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Back in 2013 at the Academy of Management Annual Meeting in Orlando, Florida, Jakob Kapeller and I had received the prestigious Carolyn Dexter Best International Paper Award for an article comparing open strategy-making in the cases of Wikimedia and Creative Commons. Today, several rounds of revision later, we are proud to present the article “Open strategy-making with crowds and communities: Comparing Wikimedia and Creative Commons” being published in the journal Long Range Planning. The abstract of the paper reads as follows: Read the rest of this entry »

Sigrid, Markus and I have finally been able to publish another paper on the case of Creative Commons. In a longitudinal analysis we compare three embedded cases of transnational standard-setting: (1) license porting, (2) license versioning and (3) license interpretation. The article “Open to Feedback? Formal and Informal Recursivity in Creative Commons’ Transnational Standard-Setting” has been published in Global Policy and the abstract reads as follows:

In this article, we examine how non-membership organizations that claim stewardship over a transnational public or common good, such as the environmental or digital commons, develop combinations of formal and informal recursivity to develop and maintain regulatory conversations with their dispersed user communities. Based on a case study of Creative Commons, an organization that developed what have become the most widely used open licenses for digital content, we show how rhetorical openness to informal feedback from legitimacy communities in different sectors and countries can improve the feasibility and diffusion of standards. However, as long as the standard-setter’s methods of making decisions on the basis of such feedback remains opaque, its communities are likely to raise accountability demands for more extensive ex post justifications.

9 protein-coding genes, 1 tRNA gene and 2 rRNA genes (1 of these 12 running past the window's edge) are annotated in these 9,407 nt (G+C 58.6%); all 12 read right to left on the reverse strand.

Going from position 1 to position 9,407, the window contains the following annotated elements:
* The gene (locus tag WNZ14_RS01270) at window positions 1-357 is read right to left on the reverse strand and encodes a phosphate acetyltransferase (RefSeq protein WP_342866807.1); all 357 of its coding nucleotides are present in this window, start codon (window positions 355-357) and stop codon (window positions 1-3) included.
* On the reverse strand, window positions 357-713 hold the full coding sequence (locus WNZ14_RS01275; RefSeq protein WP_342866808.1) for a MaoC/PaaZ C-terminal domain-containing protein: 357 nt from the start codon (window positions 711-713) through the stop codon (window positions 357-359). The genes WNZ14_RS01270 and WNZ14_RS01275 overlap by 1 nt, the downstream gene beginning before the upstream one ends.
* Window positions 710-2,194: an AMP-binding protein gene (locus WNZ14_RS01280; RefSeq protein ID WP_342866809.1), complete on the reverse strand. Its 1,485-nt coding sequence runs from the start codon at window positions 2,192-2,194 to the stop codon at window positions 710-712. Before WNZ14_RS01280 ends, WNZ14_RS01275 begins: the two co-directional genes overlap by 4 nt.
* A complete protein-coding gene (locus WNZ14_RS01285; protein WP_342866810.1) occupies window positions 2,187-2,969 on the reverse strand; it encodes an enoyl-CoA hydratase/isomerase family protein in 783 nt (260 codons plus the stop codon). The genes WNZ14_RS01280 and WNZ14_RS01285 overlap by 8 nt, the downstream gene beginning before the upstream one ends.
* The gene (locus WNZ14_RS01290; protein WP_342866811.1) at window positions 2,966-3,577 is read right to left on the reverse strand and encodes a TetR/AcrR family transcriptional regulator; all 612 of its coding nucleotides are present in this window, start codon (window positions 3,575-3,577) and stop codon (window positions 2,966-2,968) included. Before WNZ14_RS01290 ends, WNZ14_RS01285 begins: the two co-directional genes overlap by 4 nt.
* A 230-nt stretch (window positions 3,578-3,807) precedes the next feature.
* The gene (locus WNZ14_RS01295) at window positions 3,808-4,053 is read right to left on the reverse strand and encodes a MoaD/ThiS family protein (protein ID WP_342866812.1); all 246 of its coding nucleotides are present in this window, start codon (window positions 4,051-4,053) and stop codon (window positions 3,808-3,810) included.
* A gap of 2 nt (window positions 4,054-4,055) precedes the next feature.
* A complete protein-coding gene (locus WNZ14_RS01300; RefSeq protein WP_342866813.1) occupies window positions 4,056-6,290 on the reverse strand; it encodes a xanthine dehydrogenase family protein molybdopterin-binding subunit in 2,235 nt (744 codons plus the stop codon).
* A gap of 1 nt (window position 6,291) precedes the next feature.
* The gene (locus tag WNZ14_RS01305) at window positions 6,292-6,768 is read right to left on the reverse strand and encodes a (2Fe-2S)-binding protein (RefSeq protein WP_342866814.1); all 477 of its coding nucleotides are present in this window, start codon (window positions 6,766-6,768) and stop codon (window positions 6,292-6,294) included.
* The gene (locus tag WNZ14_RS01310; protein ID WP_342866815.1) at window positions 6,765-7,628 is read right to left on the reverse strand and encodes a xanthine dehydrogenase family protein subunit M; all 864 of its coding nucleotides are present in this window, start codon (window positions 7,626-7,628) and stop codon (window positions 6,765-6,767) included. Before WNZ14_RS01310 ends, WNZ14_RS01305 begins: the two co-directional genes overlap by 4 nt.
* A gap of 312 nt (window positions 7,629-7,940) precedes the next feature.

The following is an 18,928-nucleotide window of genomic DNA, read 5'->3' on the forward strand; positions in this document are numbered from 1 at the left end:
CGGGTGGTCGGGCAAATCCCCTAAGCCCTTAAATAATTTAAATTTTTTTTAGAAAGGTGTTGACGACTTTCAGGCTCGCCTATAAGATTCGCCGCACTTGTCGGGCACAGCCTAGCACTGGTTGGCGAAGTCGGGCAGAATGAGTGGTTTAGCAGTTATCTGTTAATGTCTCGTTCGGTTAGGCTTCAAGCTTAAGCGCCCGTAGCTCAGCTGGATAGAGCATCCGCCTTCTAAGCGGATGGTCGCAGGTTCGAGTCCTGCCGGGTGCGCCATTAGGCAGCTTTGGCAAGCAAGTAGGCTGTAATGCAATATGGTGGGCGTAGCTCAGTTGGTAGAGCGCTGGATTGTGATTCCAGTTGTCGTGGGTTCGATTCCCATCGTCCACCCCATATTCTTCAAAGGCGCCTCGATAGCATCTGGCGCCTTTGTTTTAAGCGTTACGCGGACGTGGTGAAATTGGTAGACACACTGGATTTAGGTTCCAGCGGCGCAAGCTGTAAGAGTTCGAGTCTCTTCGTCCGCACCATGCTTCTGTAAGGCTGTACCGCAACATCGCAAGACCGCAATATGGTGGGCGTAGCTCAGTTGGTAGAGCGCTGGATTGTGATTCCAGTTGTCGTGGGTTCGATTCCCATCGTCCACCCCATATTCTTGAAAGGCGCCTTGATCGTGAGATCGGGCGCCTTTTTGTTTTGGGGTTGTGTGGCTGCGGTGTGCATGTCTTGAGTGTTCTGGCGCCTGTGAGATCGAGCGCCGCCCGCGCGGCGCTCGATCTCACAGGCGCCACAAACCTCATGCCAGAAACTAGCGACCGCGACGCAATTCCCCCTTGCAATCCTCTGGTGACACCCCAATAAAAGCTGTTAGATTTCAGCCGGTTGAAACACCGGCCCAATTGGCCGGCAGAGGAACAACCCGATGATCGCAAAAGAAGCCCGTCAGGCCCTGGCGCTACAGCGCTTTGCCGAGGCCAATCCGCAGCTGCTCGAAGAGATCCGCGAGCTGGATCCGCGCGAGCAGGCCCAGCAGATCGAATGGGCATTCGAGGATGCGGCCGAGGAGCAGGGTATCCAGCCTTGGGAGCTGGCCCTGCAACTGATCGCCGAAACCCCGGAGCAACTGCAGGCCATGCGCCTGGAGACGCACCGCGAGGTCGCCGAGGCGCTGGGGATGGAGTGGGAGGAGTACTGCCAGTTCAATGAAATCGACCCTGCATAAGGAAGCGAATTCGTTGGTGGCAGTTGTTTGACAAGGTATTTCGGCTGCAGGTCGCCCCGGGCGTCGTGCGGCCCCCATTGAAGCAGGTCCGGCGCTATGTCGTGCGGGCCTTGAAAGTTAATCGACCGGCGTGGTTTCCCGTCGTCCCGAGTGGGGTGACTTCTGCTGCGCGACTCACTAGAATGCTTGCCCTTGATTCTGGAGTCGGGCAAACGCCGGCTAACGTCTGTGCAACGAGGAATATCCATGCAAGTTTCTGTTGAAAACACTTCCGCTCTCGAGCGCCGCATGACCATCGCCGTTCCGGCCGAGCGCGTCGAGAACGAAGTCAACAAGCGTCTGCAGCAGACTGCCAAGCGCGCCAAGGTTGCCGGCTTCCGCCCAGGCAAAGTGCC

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When Creative Commons published version 4.0 of its set of alternative copyright licenses in 2013, this represented a sea change. While previously a generic set of licenses had been legally adapted to different jurisdictions (“ported”), version 4.0 of the licenses was developed as a single globally applicable license standard. To a certain degree, a decade of laborious license porting helped to build an international network of legal professionals and a respective body of legal knowledge, which than enabled Creative Commons to abandon its porting strategy.

global_affiliates_map

More than three years after this “globalization” of Creative Commons’ licenses, the NGO strives to also globalizing its organizational structure. By March 24, 2017, the various communities of Creative Commons activists, lawyers and contributors may comment on a detailed proposal for an entirely new governance structure. The proposal is accompanied by several regional and a global “Faces of the Commons” reports and additional background information on the process that led to the proposal – a particular open form of strategy-making. Read the rest of this entry »